Pandora Syperek's research focuses on jewel-like objects in natural history museums. But her focus today is different, and she begins her presentation with the statue of Charles Darwin house in the central staircase of the Natural History Museum in London - a triumphal rebuff to theology. But his position in this oddly religiously tinged 'cathedral of nature' was not stable - Richard Owen's statue is placed in direct opposition to him. Owen was a deeply religious man, the man who campaigned for and created the first plans for the Natural History Museum and its Index Museum.
The architectural space between these daunting statues complicates the relationship between evolutionism and religion. It was originally intended to house the Index Museum, a guide to the complexity of the natural world. The Natural History Museum was and is a complex institution, demonstrating not only science, the history of science, religion and politics, but an interest in aesthetics. Many commonplaces of the history of science - particularly as a gendered discipline - are complicated in the Index Museum.
The history of the architecture is filled with idiosyncrasies. As early as 1858, Richard Owen began his campaigns for a better site for the display of the natural collections of the British Museum. His plans were considered excessive and outlandish. The original architect died, to be replaced with Alfred Waterhouse, who would ultimately design a new building.
Waterhouse was a Quaker, and would follow the new fashion for neo-Gothic. This suited Owen, who was seen as the British Cuvier. Owen, however, was not an evolutionist, and greatly religious. It's romanesque design, extensive use of terracotta and the use of animal figures throughout all display its religiosity. Folkson's original plan had been much more influenced by the Renaissance - but for proponants of the neo-Gothic and Romanesque, this was too grounded in paganism, and had replaced the glory of the Medieval period with tired order.
Even the division of the galleries points to the natural theological background - the west wing, recent zoology, the east paleontology. The sculptures of the facade mirrored this internal arrangement - a pterodactyl opposes an eagle. This displays natural history not as gradual development, but a story of sudden historical changes - like the flood.
The original proposition for Index Museum of the Central Hall was also imbued with this ideology. The ordering of objects, from humans to single celled organisms, plants and minerals, represented a hierarchy. As well as this typology, the Central Hall was to display extraordinary animals - quite at odds with the Index Museum, it privileged the unusual over the normal. This, Syperek suggests, is related to the curiosity cabinet and its glorification of god. For Owen, the Index Museum was designed to convey as much information to the general public as possible. Not just to glorify God's creation, it was to offer a user friendly experience to the non-naturalist.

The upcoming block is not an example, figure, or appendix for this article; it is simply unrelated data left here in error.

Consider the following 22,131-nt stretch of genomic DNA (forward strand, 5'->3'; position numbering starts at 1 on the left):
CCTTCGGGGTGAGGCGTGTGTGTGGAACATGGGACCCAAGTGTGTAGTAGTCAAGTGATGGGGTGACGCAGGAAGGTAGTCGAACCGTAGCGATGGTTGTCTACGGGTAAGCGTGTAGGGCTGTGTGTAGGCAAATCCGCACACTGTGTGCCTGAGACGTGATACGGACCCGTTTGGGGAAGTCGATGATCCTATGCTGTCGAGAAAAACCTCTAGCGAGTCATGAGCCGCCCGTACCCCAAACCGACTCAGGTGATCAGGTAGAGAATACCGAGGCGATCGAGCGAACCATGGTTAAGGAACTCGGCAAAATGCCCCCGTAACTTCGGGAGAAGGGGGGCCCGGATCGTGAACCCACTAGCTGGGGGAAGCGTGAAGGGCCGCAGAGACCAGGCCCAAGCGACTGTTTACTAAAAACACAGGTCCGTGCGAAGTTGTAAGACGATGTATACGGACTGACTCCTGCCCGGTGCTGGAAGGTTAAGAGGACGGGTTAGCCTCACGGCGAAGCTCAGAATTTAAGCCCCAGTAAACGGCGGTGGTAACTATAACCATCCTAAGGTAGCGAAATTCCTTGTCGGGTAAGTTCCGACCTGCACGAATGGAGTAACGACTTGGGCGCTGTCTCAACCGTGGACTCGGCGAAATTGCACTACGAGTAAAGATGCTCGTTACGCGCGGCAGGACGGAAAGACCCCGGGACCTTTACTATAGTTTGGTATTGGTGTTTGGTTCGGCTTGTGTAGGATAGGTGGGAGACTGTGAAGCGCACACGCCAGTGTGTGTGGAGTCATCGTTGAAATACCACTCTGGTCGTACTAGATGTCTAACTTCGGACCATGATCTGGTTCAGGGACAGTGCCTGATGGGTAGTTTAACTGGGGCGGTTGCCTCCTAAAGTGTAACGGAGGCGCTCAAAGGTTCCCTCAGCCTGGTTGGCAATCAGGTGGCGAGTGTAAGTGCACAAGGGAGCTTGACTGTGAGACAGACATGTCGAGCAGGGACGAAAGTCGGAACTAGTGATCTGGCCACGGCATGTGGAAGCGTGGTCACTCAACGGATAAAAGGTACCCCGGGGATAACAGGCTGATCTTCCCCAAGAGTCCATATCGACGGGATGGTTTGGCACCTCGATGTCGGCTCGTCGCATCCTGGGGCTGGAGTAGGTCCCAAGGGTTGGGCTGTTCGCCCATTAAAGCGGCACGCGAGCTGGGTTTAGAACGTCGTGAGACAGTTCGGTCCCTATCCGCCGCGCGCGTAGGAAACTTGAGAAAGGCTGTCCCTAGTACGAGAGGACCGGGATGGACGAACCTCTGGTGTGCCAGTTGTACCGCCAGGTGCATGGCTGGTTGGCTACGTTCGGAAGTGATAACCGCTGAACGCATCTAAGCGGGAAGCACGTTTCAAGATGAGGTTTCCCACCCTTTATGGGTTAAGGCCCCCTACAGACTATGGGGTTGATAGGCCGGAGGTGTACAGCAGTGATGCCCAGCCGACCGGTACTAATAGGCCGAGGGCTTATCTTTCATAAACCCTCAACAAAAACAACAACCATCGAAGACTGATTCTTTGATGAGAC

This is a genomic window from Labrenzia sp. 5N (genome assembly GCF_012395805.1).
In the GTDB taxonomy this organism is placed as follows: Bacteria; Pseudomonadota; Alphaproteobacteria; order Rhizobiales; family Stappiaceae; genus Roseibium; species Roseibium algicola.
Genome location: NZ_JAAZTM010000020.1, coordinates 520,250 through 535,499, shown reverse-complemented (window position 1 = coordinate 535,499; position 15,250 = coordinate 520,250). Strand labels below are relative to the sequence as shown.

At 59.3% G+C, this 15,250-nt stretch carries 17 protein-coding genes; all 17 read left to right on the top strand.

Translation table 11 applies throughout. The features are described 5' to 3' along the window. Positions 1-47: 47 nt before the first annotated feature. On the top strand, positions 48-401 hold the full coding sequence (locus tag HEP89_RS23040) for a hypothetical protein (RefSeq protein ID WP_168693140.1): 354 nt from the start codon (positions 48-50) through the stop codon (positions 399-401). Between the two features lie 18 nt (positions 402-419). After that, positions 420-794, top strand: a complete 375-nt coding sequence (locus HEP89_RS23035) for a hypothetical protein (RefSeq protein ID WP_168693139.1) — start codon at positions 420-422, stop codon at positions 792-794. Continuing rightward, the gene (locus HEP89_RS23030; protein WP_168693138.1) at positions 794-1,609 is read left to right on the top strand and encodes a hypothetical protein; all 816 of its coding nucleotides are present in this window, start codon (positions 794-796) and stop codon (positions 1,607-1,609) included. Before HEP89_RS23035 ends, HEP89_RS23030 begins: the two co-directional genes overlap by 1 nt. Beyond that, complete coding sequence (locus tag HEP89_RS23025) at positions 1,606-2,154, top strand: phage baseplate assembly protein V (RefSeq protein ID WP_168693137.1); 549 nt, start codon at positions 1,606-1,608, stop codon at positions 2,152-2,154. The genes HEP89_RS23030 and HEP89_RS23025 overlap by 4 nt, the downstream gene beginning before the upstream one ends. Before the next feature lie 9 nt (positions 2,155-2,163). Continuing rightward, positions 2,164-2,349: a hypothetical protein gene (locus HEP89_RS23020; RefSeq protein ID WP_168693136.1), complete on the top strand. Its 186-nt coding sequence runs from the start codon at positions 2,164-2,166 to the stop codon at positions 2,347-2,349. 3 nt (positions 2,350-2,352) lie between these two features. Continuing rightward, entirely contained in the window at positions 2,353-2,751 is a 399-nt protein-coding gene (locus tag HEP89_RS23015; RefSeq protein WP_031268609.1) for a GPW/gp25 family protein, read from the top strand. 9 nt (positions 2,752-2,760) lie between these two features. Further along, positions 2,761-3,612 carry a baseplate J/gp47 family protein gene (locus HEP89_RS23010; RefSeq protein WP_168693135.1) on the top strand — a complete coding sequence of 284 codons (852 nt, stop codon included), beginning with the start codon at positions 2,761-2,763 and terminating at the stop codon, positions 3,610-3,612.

But rapidly, Owen's ideas became outdated. Keepers complained that the Index Museum would steal the best specimens, denuding the rest of the displays. The architecture and lighting of the potential space was critiqued - by the publication Nature as well as the curators. It's side chapels were difficult spaces in which to display objects. The style of the building suggests grotesquery.
The Index Museum was a microcosm not just of the natural world, but of the museum, with all its religious and political ideologies. Owen's plans and the surrounding controversy were purely theoretical, however - Owen retired only two years after the Natural History Museum was opened, and the Index Museum had yet to be build. Flower, who took over, continued with the Index Museum, however, despite being an ardent evolutionist. He changed its focus, however, treating the Index Museum as a general introduction rather than a microcosm or glorification.
But there were some stricking similarities to Owen's plans - the Man to Monad, man to single cell and mineral layout remained, and evolutionary tree. But Flowers focus was on development and collection. The displays on the central floor were very different than Owen had imagined: they pointed not to the extraordinary oddity made by God, but the peculiar developments of evolution.
There was also a move towards gritty interiors - the dissection of animals. Oddly, this was accompanied with a new focus on the value of aesthetically minded display. He wished the space to be an example of display: so Owen's fussy architecture became the housing for a new paradigm of order and deep time, combined with popular tastes and education. Display and knowledge did not compete - in the end, they would be inseperable.
I've long been interested in the reflection of curators and museum makers in buildings and displays, as well as overt practice. How far can we read intentionality into these - or can we at all? What is left unsaid in the records, and whose influences are there that we can never know?